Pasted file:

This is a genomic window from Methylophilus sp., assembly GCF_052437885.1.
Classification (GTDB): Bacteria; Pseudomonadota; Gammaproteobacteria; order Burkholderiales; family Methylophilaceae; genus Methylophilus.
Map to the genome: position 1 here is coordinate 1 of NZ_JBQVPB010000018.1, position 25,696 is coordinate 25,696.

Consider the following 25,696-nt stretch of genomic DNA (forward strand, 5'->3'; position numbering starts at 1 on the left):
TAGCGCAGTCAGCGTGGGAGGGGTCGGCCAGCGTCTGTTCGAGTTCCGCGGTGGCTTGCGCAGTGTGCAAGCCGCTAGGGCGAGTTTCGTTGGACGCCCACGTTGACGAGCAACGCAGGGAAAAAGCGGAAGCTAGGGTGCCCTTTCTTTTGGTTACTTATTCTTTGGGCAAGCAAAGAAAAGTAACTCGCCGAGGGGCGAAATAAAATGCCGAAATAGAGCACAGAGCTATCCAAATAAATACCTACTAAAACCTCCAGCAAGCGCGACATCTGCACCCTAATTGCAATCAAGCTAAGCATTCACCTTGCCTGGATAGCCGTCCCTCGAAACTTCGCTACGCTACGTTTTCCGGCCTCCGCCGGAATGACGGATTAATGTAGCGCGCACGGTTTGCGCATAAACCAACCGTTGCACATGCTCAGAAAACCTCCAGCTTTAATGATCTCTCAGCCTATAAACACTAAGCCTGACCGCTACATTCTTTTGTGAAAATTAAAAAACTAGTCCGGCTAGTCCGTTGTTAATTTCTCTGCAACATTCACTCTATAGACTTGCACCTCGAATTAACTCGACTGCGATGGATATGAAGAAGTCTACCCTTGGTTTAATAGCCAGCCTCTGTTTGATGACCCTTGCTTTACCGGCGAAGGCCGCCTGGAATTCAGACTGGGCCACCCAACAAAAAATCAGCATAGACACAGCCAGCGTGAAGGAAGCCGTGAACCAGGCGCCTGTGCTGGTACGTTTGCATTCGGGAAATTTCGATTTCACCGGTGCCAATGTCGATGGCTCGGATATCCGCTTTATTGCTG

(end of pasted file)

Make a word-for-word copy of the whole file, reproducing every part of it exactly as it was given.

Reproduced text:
This is a genomic window from Methylophilus sp., assembly GCF_052437885.1.
Classification (GTDB): Bacteria; Pseudomonadota; Gammaproteobacteria; order Burkholderiales; family Methylophilaceae; genus Methylophilus.
Map to the genome: position 1 here is coordinate 1 of NZ_JBQVPB010000018.1, position 25,696 is coordinate 25,696.

Consider the following 25,696-nt stretch of genomic DNA (forward strand, 5'->3'; position numbering starts at 1 on the left):
TAGCGCAGTCAGCGTGGGAGGGGTCGGCCAGCGTCTGTTCGAGTTCCGCGGTGGCTTGCGCAGTGTGCAAGCCGCTAGGGCGAGTTTCGTTGGACGCCCACGTTGACGAGCAACGCAGGGAAAAAGCGGAAGCTAGGGTGCCCTTTCTTTTGGTTACTTATTCTTTGGGCAAGCAAAGAAAAGTAACTCGCCGAGGGGCGAAATAAAATGCCGAAATAGAGCACAGAGCTATCCAAATAAATACCTACTAAAACCTCCAGCAAGCGCGACATCTGCACCCTAATTGCAATCAAGCTAAGCATTCACCTTGCCTGGATAGCCGTCCCTCGAAACTTCGCTACGCTACGTTTTCCGGCCTCCGCCGGAATGACGGATTAATGTAGCGCGCACGGTTTGCGCATAAACCAACCGTTGCACATGCTCAGAAAACCTCCAGCTTTAATGATCTCTCAGCCTATAAACACTAAGCCTGACCGCTACATTCTTTTGTGAAAATTAAAAAACTAGTCCGGCTAGTCCGTTGTTAATTTCTCTGCAACATTCACTCTATAGACTTGCACCTCGAATTAACTCGACTGCGATGGATATGAAGAAGTCTACCCTTGGTTTAATAGCCAGCCTCTGTTTGATGACCCTTGCTTTACCGGCGAAGGCCGCCTGGAATTCAGACTGGGCCACCCAACAAAAAATCAGCATAGACACAGCCAGCGTGAAGGAAGCCGTGAACCAGGCGCCTGTGCTGGTACGTTTGCATTCGGGAAATTTCGATTTCACCGGTGCCAATGTCGATGGCTCGGATATCCGCTTTATTGCTG